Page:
Supports, Rafts and Drain Holes for better 3D Prints

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Instructor Rick Barrett

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In this tutorial, you’ll learn the value of each of these, and how you might need to keep them in mind while preparing models for 3D printing in Cinema 4D.

Rafts, skirts, brims, supports and drain holes are all solutions to the limitations of the 3D printing process. In this tutorial, you’ll learn the value of each of these, and how you might need to keep them in mind while preparing models for 3D printing in Cinema 4D.

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Transcript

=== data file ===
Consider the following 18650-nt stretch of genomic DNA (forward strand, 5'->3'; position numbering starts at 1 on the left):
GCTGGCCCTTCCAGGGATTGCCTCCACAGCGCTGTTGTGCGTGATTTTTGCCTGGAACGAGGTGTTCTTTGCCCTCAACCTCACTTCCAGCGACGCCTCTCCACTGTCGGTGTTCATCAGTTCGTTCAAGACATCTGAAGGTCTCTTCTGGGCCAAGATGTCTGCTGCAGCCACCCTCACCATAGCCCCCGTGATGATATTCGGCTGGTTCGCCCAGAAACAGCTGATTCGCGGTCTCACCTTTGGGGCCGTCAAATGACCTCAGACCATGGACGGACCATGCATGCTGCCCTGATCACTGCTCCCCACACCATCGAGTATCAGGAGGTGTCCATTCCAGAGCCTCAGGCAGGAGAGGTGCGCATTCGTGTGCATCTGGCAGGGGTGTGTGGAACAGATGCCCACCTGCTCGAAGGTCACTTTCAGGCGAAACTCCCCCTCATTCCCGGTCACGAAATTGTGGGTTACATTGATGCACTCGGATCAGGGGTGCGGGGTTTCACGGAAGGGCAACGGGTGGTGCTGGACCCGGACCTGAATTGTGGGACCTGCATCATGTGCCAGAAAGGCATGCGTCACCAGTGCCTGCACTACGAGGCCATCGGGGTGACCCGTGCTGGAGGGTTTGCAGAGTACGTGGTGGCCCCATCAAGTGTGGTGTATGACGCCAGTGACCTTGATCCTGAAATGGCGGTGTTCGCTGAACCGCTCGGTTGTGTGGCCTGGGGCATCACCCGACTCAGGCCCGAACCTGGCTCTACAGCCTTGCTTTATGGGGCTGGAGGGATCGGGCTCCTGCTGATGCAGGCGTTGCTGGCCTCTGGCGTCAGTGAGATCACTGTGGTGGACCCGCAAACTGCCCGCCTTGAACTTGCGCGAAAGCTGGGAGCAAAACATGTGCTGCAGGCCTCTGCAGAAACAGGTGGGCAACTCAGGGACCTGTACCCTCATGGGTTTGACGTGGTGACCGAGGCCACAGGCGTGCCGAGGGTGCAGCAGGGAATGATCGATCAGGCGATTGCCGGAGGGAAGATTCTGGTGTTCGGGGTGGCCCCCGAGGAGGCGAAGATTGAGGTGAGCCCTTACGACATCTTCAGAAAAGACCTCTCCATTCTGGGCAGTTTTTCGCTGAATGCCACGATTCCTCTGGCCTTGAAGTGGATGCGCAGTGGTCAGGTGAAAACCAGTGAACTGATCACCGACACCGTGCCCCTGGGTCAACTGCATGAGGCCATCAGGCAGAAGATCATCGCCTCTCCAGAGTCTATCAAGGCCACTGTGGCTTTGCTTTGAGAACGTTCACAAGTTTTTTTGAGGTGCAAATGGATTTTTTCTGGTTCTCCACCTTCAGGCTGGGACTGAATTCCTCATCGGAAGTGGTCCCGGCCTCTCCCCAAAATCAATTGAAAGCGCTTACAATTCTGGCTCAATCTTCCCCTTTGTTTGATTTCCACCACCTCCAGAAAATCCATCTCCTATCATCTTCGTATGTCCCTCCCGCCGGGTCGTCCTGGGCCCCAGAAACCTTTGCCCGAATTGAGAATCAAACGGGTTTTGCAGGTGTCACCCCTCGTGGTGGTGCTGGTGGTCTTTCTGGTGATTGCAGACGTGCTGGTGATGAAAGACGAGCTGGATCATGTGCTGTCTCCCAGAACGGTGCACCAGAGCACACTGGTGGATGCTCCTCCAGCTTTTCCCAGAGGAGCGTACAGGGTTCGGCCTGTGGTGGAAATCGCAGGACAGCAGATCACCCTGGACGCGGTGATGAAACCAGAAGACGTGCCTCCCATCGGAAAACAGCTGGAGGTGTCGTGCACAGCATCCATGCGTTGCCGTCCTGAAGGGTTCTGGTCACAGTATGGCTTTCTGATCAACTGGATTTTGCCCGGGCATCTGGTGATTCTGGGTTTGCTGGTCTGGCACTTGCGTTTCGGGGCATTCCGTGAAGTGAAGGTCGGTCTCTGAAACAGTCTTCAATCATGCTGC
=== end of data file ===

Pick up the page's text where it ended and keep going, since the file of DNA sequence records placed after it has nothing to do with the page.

In this tutorial, we'll take a look at some specific limitations of the 3D printing process, the solutions that 3D printers have come up to solve those limitations and how those affect your modeling process in Cinema 4D. We'll start with Rafts, Skirts and Brims because they're probably the simplest and also the first thing that your printer is going to lay down. Rafts, Skirts and Brims are used specifically with extrusion-based printers, the type that spit out plastic and print sort of in an ink jet-like fashion, moving the print bed downward as they extrude the plastic in layers to create your model. A raft is several layers of plastic that the printer lays down first that provides a solid foundation for your model. It helps to counter bed leveling and Z offset issues. It also helps the plastic that's extruded keep adhered to the print bed so that it doesn't curl up and warp and cause issues with your 3D print. For these, we're going to look at a simple cut model and we're going to look at them in Simplify3D because it has options to do all of these methods. And here you see a raft. It's basically this purple that's going down first, and then the green is the beginning of the actual model. Rafts have many advantages, and I end up using them on a lot of my 3D prints. The downsides, of course, are that you're using more material that you're just simply going to throw away, and also a raft is going to take away some of the smoothness of the bottom of your model because it's not being printed directly on the bed. A brim is basically the same thing as a raft, but it doesn't extend under the model. It's basically like the brim of a hat, just extending from the edges of the model outward a little bit. It helps with bed adhesion, but it doesn't provide that foundation that helps to counter any leveling issues with your printer. So if we look at that, I'm going to go ahead and switch on the brim here. And here we can see what that looks like. The brim is the purple here at the bottom, and as I drop down to the lower layers, what you'll see is that we get the green bottom of the model in these very first layers, and the brim is going around the outside of that. So it's going to help to keep the model attached to the print bed, but again, it doesn't help with issues of print bed leveling. Finally, we have skirts. What these are are basically brims that are not attached to the model, but they're a few millimeters away from the outside of the model. And these serve a very different purpose from a brim. They don't help with bed adhesion at all, but they basically just prime the extruder and help to establish a flow of filament. So we'll take a quick look at a brim. We go in here, and again, they're very much the same brims and skirts, so they're in the same options here. And basically to make a skirt, we just set an offset. So we'll set this to a four-millimeter offset and go ahead and print this. And here you can see that we have this purple outline that's completely separated from the part. Now I have exaggerated the size of both the skirt and brim to make them a little bit easier for you to see here. You normally wouldn't print them this wide or this tall. So with rafts, skirts, and brims, there's not a whole lot you need to be concerned with within Cinema 4D in the preparation of your model. The only thing to keep in mind is how your model is oriented, and how the raft or the brim might affect the smoothness or cleanliness of your part once you've removed those pieces. So next, let's take a look at supports and overhangs. Because extrusion-based 3D printers print upward from the bottom of your model to the top, each subsequent layer of the print needs to have material underneath it to support that next layer. So here we have an example of an overhang on the right and a bridge on the left. An overhang being a situation where one side is supported, and a bridge where there's support on both sides but there's an unsupported area in the middle. In both of these cases, the 3D printer is going to want to add support structure to hold the plastic up in these areas where it's unsupported underneath. The amount of support structure necessary depends on your 3D printer and the amount of overhang that it can handle. And the type of support structure that's generated is going to depend on your slicer. This is one of the key differentiators between slicers. If we look at Simplify3D for instance, it has the option to generate the supports based on an overhang angle. So here you can see that it's creating supports entirely underneath this overhang on both sides, but Simplify3D also has the option to add and remove manual supports. Some slicers just create the supports for you automatically without any option to adjust them, and some actually allow you to go in and say, "I don't need support here or here or here because I happen to know my 3D printer's limitations." So generally you want to avoid supports if possible because, again, they use additional material and also they can create a bit of a mess when it comes to actually removing them. So your finished 3D print is not going to be as smooth as you'd like. So when you're preparing your 3D model, you should consider how you can adjust your modeling process to eliminate the need for supports. For instance, in these simple examples, if I just round out these radiuses and make two archways, I'm going to need much less support, if any support at all, because there's more material under each layer to support even as it's bridging across that gap. Now, of course, that may not be your vision for your 3D part. And the other thing that you should consider is orientation of your model. In this case, any other way I orient this model is going to eliminate the need for supports entirely. If I were to take both of these and sit them flat on the print bed, like so, I'm not going to need any support at all because each layer simply builds exactly on top of the layer above it. And if I were to print this upside down, again, I'm not going to need any supports because each layer is completely supported by the layer underneath. So as you're preparing models in Cinema 4D for 3D printing, keep in mind the best orientation for the model, and also try to avoid any pieces that overhang more than 45 degrees from vertical. Now the last thing we want to discuss in this tutorial is drain holes, and this is shifting gears a little bit because drain holes are not an issue at all for extrusion-based 3D printers just like supports are not an issue at all for powder-based printers because the powder is always surrounding the model, and so there's no need for support during the print process. However, with commercial services and high-end printers that use powder, you need to provide a way for that powder to escape from the model. An extrusion-based printer will simply generate one of those hexagonal infills within a model, but a powder-based 3D printer prints a solid piece of material, and so these types of prints are actually priced based on the volume of your object, how much powder is actually used in that object. If you add a drain hole or an escape hole, you allow that material inside to escape so that you're not having to pay for it. So as a simple example here, we have a model that Patrick Goski sculpted, and this is a solid sculpted model. If I go in and simply add an interior shell and drain hole to this model, all of that material inside it is allowed to escape, and the total volume of this model is cut in half, which also basically cuts the production cost in half. Let's take a look at this model in shapeways, and you can see that the original model is going to cost $615 to print in this particular material. However, by adding the drain hole, it gets cut down to $317. Now obviously I'm not going to be printing this model in either form at those prices, but I wanted to illustrate that a drain hole makes a lot of difference in your 3D printing. Now the thickness required in your model's walls as well as the size of the drain hole is going to vary based on your printer and material. So for instance, here on shapeways we can choose each of the different types of material. Let's take a look at gold, for instance, and we can see that we need a minimum thickness of 0.8 millimeters and we need an escape hole that's four millimeters in diameter if we have one escape hole, and two millimeters in diameter if we have two or more escape holes. But again, this is going to vary based on your materials, so you're going to have to refer to your commercial printing service or your printer itself to determine what's necessary. And again, if you're doing extrusion-based 3D printing, you don't need to worry about this at all because it's simply going to honeycomb the inside of the model. So that's a brief overview of rafts, skirts, brims, supports and drain holes, and I hope that it helps you be more successful and save both time and money in preparing your 3D prints.